• Trump wants to deliver staggering tax cuts for himself and folks just like him in the name of “job creation.” This is called trickle-down economics, and there’s little evidence it has worked since Reagan handed the idea down from the mountaintop all those years ago.
• Trump wants gigantic spending increases for our military, which already has an operating budget larger than the next eight developed countries combined. This, while rolling back lunch subsidies and worsening food quality for hungry school kids.
• Trump is more concerned with making deals, wars and profits than he is with improving the quality of human life in the world — a fact made evident by his decision to sell more weapons to Saudi Arabia than any U.S. president has ever sold to anybody. This will almost certainly make worse a years-long war in Yemen in which the Saudis are deeply involved. We could be sending food to help end Yemeni hunger. Instead, we’re sending guns and bombs.

Options for Fighting This Plan

So what do we little people do? What options are left to us as our share of the tax burden rises ever higher and we’re forced to take part in a machine that uses tax revenue to kill folks abroad to line the pockets of oligarchs back home? How do you even fix a system as broken as this?

It’s not easy — but it begins with making our voices heard. Write to and call your elected officials — it’s getting easier and easier if you have the right tools literally close at hand — incessantly. Show up for town hall meetings as often as you can. There’s no reason to expect that representatives will show up to hear your grievances, but even town halls held with cardboard effigies of these MIA Trump abettors still sends a message — and raises awareness of what’s happening to our government and our country.

Remember: this isn’t normal and we cannot carry on as though it is.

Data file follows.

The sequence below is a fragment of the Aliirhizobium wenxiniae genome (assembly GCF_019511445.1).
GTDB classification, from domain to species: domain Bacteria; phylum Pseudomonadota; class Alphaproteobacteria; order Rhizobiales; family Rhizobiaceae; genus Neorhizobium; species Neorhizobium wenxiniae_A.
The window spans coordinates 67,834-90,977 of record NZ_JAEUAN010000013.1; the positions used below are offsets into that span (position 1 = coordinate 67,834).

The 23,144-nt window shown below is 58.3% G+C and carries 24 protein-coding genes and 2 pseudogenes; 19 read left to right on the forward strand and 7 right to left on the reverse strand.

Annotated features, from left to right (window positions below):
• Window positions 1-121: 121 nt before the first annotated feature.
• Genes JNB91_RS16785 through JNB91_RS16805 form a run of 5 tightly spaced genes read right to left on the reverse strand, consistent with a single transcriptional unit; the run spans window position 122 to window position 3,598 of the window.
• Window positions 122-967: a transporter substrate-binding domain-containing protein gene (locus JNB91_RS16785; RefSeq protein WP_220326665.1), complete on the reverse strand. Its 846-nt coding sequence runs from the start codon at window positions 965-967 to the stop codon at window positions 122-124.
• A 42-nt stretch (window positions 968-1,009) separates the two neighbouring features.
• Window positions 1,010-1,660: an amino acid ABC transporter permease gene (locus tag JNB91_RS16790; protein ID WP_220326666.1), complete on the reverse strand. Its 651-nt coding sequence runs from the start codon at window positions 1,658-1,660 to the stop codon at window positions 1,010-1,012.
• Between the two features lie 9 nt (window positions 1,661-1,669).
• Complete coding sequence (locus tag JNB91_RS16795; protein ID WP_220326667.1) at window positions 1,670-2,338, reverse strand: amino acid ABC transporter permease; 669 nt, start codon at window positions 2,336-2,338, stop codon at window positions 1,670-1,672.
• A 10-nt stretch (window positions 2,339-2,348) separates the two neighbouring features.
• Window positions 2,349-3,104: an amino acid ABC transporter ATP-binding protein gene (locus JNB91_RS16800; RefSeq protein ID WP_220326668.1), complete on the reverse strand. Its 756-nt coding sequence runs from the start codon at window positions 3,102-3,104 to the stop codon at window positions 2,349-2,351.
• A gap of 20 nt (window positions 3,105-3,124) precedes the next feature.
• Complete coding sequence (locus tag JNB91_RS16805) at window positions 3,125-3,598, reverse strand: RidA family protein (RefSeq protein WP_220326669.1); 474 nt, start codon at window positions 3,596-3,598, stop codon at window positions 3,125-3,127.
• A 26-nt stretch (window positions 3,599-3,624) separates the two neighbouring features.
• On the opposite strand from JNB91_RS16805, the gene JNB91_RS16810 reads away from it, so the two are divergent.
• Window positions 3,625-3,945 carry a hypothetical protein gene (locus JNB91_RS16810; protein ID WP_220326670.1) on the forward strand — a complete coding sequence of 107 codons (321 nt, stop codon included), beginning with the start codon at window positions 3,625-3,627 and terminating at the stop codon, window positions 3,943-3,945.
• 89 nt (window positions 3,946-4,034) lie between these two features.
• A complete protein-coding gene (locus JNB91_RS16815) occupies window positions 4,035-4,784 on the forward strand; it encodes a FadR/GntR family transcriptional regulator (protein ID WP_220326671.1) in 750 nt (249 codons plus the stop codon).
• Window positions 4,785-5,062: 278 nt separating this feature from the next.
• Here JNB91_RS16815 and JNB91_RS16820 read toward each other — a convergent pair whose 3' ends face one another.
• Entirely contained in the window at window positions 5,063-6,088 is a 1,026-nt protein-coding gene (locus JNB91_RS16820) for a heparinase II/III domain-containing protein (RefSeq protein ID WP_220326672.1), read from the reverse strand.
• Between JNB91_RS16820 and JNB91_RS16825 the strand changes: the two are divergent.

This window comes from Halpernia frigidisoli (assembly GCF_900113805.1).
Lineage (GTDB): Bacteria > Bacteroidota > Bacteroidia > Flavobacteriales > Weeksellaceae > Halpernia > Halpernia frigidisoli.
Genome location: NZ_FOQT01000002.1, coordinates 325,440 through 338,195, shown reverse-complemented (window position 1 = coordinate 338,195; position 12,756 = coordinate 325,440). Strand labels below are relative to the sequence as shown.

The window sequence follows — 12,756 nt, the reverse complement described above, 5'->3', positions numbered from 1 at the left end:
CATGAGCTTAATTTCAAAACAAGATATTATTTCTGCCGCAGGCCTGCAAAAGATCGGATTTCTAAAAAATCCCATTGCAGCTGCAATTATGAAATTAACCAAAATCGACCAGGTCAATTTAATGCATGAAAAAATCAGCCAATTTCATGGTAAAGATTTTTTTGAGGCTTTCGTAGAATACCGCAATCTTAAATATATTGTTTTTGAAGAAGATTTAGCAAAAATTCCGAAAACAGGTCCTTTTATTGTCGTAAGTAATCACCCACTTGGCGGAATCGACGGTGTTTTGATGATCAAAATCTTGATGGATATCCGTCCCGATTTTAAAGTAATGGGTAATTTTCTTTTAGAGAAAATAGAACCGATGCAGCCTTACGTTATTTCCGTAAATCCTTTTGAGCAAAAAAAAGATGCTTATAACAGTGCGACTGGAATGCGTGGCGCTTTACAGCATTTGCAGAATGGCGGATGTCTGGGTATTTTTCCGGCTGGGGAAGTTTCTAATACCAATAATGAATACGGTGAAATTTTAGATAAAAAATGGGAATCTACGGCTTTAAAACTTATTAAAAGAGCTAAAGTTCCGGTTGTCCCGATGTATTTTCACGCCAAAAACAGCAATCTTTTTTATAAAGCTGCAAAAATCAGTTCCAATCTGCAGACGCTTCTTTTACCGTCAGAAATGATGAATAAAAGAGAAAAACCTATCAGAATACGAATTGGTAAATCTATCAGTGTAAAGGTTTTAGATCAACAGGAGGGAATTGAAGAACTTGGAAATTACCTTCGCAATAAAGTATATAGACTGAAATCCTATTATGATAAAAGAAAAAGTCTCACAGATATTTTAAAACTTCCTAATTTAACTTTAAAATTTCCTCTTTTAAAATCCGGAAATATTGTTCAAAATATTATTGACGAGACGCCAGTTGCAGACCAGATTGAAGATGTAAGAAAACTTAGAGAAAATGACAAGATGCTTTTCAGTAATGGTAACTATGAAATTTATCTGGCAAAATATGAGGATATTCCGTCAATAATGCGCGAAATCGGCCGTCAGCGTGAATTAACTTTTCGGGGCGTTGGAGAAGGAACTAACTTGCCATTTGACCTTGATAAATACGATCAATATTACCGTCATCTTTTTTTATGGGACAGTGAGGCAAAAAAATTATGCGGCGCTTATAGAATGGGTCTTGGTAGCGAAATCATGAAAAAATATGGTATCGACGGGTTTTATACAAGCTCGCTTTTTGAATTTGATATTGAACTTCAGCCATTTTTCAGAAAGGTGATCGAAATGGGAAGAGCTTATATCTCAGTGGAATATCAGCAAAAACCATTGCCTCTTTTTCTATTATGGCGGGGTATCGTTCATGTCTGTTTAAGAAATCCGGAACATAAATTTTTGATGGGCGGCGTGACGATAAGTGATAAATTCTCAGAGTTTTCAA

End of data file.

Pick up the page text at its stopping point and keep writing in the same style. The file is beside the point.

Keep on Fighting

Finally: don’t despair. Trump’s plans for this country are horrible and actively throw people under the bus who need our compassion, support and love the most. But while it might be a public and grotesque exhibition of a broken political ethos and an even more broken moral code, people everywhere are awake and alert to it in a way we’ve never been before.

Unless we get complacent, things can only improve from here. The attention being paid to Trump’s budget is a very good thing — it means people are standing up for the things they find important.

This budget is a shot across the bow of Western Democracy itself, and even some Congressional Republicans don’t want to touch it, despite how closely it resembles traditional GOP scripture. That’s a good thing, too — it means that the GOP is either getting worried about the optics of defending the indefensible or that The Truth About Trump is sinking in at last.

That truth is this: when he doesn’t rely on assumptions or faulty math to govern, Trump relies on bluster — and when that fails, he’s got nothing to stand on. Putting laughable math and hideous ethics into writing — into budget proposal form — makes these things concrete in a way that all of the political rhetoric in the world can’t.

We can see in black and white the hardship economic elitism is wreaking not just in America but across a globe that needs decisive and compassionate leadership more than ever before. And awareness is the first step toward real change.

Kate Harveston is a freelance writer with a passion for social change and human rights. Kate holds a bachelor’s degree in English and minored in Criminal Justice. She enjoys all things related to law, politics, and the written word. If you like her writing, you can visit her blog, Only Slightly Biased.